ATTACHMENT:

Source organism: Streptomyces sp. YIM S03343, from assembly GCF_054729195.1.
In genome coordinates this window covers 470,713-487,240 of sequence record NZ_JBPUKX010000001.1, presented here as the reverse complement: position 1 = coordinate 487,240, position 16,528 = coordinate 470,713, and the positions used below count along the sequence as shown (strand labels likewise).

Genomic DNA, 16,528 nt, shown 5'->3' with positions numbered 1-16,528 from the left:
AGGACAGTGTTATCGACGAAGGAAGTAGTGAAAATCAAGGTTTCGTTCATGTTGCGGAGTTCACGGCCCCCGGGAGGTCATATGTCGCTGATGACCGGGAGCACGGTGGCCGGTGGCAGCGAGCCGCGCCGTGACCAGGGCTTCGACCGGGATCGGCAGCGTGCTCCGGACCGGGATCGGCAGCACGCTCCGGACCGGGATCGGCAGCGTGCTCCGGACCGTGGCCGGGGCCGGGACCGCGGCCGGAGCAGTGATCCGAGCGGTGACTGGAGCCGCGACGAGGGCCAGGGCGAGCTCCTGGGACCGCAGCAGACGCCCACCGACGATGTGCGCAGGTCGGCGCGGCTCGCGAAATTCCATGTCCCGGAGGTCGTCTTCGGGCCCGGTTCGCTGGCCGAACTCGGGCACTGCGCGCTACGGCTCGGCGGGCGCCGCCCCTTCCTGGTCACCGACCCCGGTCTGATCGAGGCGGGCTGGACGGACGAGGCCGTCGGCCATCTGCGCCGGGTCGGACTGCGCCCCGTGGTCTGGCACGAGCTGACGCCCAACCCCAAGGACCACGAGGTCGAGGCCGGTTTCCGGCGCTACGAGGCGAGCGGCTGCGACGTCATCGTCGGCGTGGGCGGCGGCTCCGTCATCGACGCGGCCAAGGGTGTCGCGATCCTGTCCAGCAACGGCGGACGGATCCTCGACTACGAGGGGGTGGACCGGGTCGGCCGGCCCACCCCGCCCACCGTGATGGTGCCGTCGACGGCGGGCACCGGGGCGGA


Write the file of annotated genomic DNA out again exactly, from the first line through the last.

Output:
Source organism: Streptomyces sp. YIM S03343, from assembly GCF_054729195.1.
In genome coordinates this window covers 470,713-487,240 of sequence record NZ_JBPUKX010000001.1, presented here as the reverse complement: position 1 = coordinate 487,240, position 16,528 = coordinate 470,713, and the positions used below count along the sequence as shown (strand labels likewise).

Genomic DNA, 16,528 nt, shown 5'->3' with positions numbered 1-16,528 from the left:
AGGACAGTGTTATCGACGAAGGAAGTAGTGAAAATCAAGGTTTCGTTCATGTTGCGGAGTTCACGGCCCCCGGGAGGTCATATGTCGCTGATGACCGGGAGCACGGTGGCCGGTGGCAGCGAGCCGCGCCGTGACCAGGGCTTCGACCGGGATCGGCAGCGTGCTCCGGACCGGGATCGGCAGCACGCTCCGGACCGGGATCGGCAGCGTGCTCCGGACCGTGGCCGGGGCCGGGACCGCGGCCGGAGCAGTGATCCGAGCGGTGACTGGAGCCGCGACGAGGGCCAGGGCGAGCTCCTGGGACCGCAGCAGACGCCCACCGACGATGTGCGCAGGTCGGCGCGGCTCGCGAAATTCCATGTCCCGGAGGTCGTCTTCGGGCCCGGTTCGCTGGCCGAACTCGGGCACTGCGCGCTACGGCTCGGCGGGCGCCGCCCCTTCCTGGTCACCGACCCCGGTCTGATCGAGGCGGGCTGGACGGACGAGGCCGTCGGCCATCTGCGCCGGGTCGGACTGCGCCCCGTGGTCTGGCACGAGCTGACGCCCAACCCCAAGGACCACGAGGTCGAGGCCGGTTTCCGGCGCTACGAGGCGAGCGGCTGCGACGTCATCGTCGGCGTGGGCGGCGGCTCCGTCATCGACGCGGCCAAGGGTGTCGCGATCCTGTCCAGCAACGGCGGACGGATCCTCGACTACGAGGGGGTGGACCGGGTCGGCCGGCCCACCCCGCCCACCGTGATGGTGCCGTCGACGGCGGGCACCGGGGCGGA